Four years ago tomorrow, President Obama signed a memorandum for the heads of executive departments and agencies on scientific integrity. He asked the Director of the Office of Science and Technology Policy (OSTP) to confer with them – specifically calling out the Office of Management and Budget – and recommend a plan to achieve the highest level of integrity.
And for good reason. The United States has enjoyed prosperity and health in large part because of its strong and sustained commitment to independent science. Interference in science threatens our nation’s ability to respond to complex challenges to public health, the environment and national security and raises the possibility of lasting harm to the federal scientific enterprise.
Dr. John Holdren later released guidance for the agencies as they set about writing their policies and plans for implementing the president’s principles.
Dr. Holdren’s guidance was a welcome first step for addressing the endemic problems UCS has tracked at federal science agencies. We have documented and described examples of falsifying data and fabricating results, selective editing of reports, intimidating and coercing scientists, censoring and suppressing scientists, hiding, suppressing and delaying the release of scientific findings, disregarding legally mandated science, allowing conflicts of interest, and the corrupting of scientific advisory panels.
In addition, deeper changes in the structure and policies of the executive branch can also threaten scientific integrity. These include, for example, centralized decision making, homogenized agency decision making, reduced transparency, unnecessary bureaucracy, retaliation against whistleblowers, allowing officials to move too easily between industry and government posts, removing science from decision making, and weakening enforcement and monitoring.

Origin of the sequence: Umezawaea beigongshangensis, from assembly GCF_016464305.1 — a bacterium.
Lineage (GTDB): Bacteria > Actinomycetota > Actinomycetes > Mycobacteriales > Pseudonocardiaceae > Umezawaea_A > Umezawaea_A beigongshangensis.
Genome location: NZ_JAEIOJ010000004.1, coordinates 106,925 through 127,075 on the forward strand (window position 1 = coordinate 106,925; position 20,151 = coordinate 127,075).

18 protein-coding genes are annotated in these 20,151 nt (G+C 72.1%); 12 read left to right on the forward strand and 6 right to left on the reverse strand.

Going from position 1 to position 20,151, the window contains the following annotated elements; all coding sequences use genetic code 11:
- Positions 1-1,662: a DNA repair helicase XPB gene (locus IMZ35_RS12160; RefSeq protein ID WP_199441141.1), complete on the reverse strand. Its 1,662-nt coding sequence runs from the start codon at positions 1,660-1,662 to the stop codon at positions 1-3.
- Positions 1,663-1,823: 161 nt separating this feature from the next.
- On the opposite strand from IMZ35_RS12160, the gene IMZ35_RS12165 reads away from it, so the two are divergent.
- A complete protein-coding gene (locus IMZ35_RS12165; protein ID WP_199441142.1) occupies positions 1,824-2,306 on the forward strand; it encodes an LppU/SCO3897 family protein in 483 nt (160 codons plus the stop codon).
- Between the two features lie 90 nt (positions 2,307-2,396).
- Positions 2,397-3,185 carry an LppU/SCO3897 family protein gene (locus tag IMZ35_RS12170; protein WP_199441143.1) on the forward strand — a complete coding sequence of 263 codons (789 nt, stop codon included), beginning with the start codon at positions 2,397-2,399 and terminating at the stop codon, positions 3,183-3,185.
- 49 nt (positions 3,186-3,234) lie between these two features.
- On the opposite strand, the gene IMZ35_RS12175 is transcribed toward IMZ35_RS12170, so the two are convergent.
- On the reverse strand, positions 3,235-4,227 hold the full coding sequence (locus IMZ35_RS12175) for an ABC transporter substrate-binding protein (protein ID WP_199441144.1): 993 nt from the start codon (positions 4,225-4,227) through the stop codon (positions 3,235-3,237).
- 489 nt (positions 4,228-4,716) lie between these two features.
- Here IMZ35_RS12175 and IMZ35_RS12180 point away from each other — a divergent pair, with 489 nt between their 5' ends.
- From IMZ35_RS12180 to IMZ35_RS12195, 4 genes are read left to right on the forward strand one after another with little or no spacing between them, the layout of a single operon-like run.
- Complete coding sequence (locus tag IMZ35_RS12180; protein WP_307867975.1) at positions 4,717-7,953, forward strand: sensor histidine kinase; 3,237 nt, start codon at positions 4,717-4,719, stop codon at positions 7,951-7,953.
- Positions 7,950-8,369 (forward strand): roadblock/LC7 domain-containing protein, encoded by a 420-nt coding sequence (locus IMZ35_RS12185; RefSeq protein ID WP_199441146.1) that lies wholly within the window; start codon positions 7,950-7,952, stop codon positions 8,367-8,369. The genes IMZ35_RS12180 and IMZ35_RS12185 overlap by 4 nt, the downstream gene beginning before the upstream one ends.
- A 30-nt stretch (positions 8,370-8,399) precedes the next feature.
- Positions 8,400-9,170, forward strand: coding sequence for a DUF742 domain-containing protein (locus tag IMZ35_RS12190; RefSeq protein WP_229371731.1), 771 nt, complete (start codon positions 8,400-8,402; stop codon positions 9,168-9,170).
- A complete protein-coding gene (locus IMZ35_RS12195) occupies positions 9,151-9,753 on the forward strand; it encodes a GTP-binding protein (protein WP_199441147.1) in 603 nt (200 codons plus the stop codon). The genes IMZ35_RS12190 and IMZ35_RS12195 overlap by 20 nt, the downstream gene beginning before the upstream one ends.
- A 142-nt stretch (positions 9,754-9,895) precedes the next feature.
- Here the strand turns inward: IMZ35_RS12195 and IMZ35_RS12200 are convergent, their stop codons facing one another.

To protect the integrity of science, the Holdren memo outlined four areas for policy development:
- foundations of scientific integrity,
- public communications;
- use of federal advisory committees; and
- the professional development of government scientists and engineers.
The memo did not specifically mention many important details including reforming the regulatory process, protecting monitoring programs from targeted elimination and the enforcement of current science-based laws.
In the ensuing years, agencies have found different ways to comply with Dr. Holdren’s guidance. More than 20 agencies, offices and bureaus that deal with scientific issues have created their versions of scientific integrity policies. They vary considerably in breadth and quality.